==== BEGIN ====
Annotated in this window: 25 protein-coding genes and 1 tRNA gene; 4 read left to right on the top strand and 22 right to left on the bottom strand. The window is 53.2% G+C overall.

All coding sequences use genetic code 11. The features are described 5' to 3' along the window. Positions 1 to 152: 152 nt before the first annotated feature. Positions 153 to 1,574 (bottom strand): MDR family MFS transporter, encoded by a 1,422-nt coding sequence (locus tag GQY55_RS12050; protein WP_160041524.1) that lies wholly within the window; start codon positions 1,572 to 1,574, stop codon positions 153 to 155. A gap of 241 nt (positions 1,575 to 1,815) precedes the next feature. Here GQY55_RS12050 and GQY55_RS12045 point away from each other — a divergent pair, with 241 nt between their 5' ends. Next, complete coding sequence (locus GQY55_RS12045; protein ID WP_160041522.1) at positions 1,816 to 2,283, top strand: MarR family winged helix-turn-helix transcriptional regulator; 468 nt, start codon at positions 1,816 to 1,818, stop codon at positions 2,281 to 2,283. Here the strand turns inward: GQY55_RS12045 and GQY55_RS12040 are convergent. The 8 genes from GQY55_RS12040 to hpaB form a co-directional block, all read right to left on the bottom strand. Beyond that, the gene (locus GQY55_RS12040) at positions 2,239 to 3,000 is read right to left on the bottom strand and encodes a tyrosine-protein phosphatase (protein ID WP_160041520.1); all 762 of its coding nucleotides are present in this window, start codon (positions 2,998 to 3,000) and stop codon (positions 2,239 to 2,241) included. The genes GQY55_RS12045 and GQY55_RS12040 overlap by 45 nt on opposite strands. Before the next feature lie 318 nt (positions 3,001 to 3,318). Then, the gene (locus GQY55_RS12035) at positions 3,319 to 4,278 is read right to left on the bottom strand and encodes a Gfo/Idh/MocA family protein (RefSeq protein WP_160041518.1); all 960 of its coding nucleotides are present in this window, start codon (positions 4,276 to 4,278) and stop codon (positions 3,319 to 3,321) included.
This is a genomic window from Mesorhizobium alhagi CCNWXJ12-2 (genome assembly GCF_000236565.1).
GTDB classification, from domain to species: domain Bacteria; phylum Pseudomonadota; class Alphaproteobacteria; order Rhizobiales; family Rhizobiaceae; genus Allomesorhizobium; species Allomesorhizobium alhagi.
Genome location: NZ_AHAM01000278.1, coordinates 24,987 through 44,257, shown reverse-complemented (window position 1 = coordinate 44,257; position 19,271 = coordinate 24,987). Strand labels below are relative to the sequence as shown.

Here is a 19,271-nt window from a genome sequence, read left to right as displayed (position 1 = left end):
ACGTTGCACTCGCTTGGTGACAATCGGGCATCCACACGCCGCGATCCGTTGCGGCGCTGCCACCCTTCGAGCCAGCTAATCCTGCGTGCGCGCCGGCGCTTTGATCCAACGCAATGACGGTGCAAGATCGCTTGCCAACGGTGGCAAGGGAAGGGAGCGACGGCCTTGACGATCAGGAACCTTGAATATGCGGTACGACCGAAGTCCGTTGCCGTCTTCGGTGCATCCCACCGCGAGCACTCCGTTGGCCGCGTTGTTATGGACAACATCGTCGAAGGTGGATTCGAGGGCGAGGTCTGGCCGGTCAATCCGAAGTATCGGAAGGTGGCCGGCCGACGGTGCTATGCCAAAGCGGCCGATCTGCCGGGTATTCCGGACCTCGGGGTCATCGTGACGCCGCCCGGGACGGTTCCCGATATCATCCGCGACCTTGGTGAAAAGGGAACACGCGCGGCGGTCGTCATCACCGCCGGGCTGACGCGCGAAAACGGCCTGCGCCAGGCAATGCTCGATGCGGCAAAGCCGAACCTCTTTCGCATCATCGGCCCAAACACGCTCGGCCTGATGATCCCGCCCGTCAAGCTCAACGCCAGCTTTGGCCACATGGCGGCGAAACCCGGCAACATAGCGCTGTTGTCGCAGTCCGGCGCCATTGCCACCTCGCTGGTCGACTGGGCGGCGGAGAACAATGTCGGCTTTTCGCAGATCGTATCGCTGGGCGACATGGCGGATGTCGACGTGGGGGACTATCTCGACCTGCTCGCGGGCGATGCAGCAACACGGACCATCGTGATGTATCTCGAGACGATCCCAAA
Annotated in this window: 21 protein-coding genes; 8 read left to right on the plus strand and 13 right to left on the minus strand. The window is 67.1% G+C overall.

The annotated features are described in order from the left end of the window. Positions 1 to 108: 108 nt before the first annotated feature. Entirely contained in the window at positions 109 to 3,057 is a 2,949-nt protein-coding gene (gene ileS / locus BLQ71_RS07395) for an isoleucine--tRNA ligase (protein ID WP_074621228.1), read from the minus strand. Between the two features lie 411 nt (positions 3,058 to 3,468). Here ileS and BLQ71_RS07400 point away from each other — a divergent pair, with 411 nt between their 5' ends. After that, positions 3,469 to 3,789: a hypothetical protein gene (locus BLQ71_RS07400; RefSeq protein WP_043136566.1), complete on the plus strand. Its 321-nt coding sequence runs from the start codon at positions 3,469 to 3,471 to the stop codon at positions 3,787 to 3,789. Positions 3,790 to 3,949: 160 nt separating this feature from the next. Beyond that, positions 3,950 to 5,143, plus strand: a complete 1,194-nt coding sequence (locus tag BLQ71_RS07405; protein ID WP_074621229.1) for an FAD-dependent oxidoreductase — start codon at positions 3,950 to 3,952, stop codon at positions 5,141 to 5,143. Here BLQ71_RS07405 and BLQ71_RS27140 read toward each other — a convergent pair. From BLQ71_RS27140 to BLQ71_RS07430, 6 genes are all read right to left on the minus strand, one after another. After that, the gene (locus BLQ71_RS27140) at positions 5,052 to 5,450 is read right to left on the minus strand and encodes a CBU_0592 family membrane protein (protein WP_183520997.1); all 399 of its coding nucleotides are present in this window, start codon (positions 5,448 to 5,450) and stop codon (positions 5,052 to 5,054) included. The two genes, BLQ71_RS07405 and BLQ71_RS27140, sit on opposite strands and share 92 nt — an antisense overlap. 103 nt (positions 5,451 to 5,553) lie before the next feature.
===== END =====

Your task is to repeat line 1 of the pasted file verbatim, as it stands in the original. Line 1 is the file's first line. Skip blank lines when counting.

Annotated in this window: 25 protein-coding genes and 1 tRNA gene; 4 read left to right on the top strand and 22 right to left on the bottom strand. The window is 53.2% G+C overall.